The Largest Security-Cleared Career Network for Defense and Intelligence Jobs - JOIN NOW

Military

NSA-PC Brings SWARMEX to Successful Close

Navy Newsstand

Story Number: NNS040323-18

Release Date: 3/24/2004 10:40:00 AM

By Jacqui Handwork, Naval Support Activity Panama City Public Affairs

PANAMA CITY, Fla. (NNS) -- The second interagency Swarming Exercise (SWARMEX) wrapped up March 12 and its players, Naval Support Activity, Panama City (NSA-PC), Fla., members of the USS John F. Kennedy (CVN 67) Carrier Strike Group and U.S. Customs, all said the training was "very valuable."

The SWARMEX was designed to test a ship or strike group's vulnerability and defense tactics, by using small boats acting as an opposing force to swarm larger U.S. Navy vessels. The swarming vessels, which in this SWARMEX were provided by U.S. Customs and Kings Bay Submarine Base, Kings Bay, Ga., moved at different rates of speed in different approaches and other asymmetric tactics to stress the ship's security forces.

"It proved to be realistic scenarios that benefited the combat readiness of fleet units against swarm attacks," said NSA-PC Installation Commander Cmdr. Bob Findley. "We'll definitely do more."

"NSA-PC was involved with this because of the wealth of knowledge and expertise we bring to this type of training - and we did," said NSA-PC Operations Director George Betz. "We held the first east coast SWARMEX with an ESG [Expeditionary Strike Group] - the USS Wasp (LHD 1) ESG - back in December, and this was our first time working with a carrier strike group."

Working as a NSA-PC team, Port Operations Officer Lt. Kevin Downing and Fleet Liaison Senior Chief Electrician's Mate (SW) Eric Haberle bring their fleet experience to keep the exercises as realistic as possible.

"The exercises are designed by a SWO (Surface Warfare Officer) - for a SWO - to maximize the training benefit," Downing said.

"Senior Chief Haberle coordinated the planning and scheduling with CARGRU4 [Carrier Group 4] personnel, and Lt. Kevin Downing was on-craft SWARMEX operations director on all missions," Betz said.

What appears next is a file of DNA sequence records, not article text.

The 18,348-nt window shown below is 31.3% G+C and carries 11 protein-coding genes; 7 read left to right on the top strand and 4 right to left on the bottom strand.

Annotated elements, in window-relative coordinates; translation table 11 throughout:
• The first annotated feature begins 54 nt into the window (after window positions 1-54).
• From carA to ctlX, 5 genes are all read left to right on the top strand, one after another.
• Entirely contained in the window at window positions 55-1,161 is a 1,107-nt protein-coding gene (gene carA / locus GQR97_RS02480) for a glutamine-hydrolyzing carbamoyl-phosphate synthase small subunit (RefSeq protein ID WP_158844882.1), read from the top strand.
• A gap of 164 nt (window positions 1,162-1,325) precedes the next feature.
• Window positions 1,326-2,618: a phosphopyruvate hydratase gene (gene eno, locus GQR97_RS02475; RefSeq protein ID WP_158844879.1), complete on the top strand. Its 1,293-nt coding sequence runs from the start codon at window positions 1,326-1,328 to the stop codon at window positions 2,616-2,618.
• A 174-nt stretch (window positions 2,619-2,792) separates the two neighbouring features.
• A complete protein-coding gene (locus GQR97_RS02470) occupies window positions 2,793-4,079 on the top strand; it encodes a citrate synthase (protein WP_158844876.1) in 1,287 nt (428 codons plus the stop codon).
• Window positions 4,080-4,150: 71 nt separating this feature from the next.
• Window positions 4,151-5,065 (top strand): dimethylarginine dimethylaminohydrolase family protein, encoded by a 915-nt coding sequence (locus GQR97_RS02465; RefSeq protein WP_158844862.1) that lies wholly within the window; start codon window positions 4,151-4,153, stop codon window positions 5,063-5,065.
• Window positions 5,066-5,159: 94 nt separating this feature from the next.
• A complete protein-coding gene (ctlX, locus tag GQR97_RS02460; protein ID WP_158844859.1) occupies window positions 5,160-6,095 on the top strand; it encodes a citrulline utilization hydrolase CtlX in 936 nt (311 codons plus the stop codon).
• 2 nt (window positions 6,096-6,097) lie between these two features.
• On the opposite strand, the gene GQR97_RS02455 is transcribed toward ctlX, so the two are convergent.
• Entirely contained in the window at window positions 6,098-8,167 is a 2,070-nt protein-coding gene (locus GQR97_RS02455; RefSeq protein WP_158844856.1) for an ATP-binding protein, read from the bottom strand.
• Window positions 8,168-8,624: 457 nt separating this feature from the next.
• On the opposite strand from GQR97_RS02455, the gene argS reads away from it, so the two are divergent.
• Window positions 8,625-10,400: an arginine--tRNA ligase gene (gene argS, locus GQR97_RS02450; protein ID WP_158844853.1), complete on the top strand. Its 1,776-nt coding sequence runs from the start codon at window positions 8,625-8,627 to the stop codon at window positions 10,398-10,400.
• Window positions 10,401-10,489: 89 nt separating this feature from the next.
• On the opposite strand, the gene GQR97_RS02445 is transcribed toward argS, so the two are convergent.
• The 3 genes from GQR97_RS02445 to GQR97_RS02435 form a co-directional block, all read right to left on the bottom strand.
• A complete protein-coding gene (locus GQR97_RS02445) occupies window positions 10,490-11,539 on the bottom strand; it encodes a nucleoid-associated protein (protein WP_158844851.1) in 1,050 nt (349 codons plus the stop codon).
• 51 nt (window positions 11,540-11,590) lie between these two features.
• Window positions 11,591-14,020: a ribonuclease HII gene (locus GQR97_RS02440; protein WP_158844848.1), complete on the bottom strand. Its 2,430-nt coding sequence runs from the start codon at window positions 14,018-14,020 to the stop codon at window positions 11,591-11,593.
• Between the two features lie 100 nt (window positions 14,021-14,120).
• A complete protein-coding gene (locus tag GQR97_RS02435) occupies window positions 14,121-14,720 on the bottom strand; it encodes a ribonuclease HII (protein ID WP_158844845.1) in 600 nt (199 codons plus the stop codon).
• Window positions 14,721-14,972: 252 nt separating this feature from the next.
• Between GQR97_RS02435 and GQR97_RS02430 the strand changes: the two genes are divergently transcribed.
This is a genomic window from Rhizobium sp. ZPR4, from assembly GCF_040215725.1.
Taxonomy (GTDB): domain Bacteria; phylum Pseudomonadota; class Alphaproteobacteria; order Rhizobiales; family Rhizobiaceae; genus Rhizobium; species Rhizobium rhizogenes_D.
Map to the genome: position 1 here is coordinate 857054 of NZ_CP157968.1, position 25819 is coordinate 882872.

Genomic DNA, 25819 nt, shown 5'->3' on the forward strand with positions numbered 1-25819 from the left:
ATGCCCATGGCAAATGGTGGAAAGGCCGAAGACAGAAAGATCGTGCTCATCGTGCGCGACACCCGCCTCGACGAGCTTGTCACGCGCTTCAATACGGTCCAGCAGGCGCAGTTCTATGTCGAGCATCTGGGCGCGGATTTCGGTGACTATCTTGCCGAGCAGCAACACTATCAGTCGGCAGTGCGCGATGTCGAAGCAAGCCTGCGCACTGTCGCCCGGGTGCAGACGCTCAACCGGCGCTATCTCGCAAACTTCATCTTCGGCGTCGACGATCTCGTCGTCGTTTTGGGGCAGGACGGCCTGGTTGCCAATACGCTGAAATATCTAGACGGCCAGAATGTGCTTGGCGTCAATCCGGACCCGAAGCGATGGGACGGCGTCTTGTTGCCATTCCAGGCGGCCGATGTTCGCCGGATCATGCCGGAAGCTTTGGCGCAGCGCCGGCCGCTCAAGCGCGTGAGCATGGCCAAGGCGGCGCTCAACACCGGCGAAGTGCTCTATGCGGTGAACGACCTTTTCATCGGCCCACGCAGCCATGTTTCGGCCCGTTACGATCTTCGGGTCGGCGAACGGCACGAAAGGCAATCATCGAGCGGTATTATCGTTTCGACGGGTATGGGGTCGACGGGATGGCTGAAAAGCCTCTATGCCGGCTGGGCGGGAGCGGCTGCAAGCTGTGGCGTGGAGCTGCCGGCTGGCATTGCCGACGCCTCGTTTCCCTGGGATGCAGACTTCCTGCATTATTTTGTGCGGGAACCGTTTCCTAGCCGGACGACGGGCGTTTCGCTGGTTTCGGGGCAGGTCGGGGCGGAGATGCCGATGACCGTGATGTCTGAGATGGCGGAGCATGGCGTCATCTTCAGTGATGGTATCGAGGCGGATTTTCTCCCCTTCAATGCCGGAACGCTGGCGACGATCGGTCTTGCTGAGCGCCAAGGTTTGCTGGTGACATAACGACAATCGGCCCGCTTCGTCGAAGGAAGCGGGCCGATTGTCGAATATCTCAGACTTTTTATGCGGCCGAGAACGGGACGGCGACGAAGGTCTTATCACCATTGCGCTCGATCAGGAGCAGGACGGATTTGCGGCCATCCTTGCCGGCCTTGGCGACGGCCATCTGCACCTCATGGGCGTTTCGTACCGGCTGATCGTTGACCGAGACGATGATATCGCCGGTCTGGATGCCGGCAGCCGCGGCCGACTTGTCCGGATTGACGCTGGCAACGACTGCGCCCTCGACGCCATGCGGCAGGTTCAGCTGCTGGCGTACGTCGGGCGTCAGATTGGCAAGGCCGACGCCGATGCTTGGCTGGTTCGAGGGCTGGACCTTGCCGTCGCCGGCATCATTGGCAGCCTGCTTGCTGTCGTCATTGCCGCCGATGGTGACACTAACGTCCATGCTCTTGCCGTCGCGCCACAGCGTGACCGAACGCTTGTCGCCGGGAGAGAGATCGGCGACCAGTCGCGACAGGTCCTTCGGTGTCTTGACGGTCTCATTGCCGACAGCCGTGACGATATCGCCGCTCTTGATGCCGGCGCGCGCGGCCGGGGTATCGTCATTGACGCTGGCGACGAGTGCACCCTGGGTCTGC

"U.S. Customs support was imperative to the success of the SWARMEX. They're knowledge of ship handling and small boat maneuvers proved to be the key to the high level of training conducted," Haberle said.

Carrier Group 4's Chief of Staff Capt. Rick Rikard said the SWARMEX training provided new perspectives on ways to increase a ship's defenses. Rikard rode in a Customs fast boat during swarms on USS Roosevelt (DDG 80) and USS Taylor (FFG 50).

"Small boat engagement training provides an excellent opportunity for ships to practice anti-terrorist small boat procedures against a realistic and formidable simulated threat. The simulated threat allows the force to exercise their detection to engagement process to engage sequence, which includes detection and identification of the threat, determination of intent, the issuance of appropriate warnings, proper weapons selection, and if necessary, engagement," Rikard said. "During this exercise, the Carrier Strike Group had the opportunity to exercise the complex command and control, as well as the integration of fixed and rotary wing aircraft to neutralize the threat to the force."

The training also incorporated simulated stinger missile attacks using props to represent rocket propelled grenade-hits on strike group assets.



NEWSLETTER
Join the GlobalSecurity.org mailing list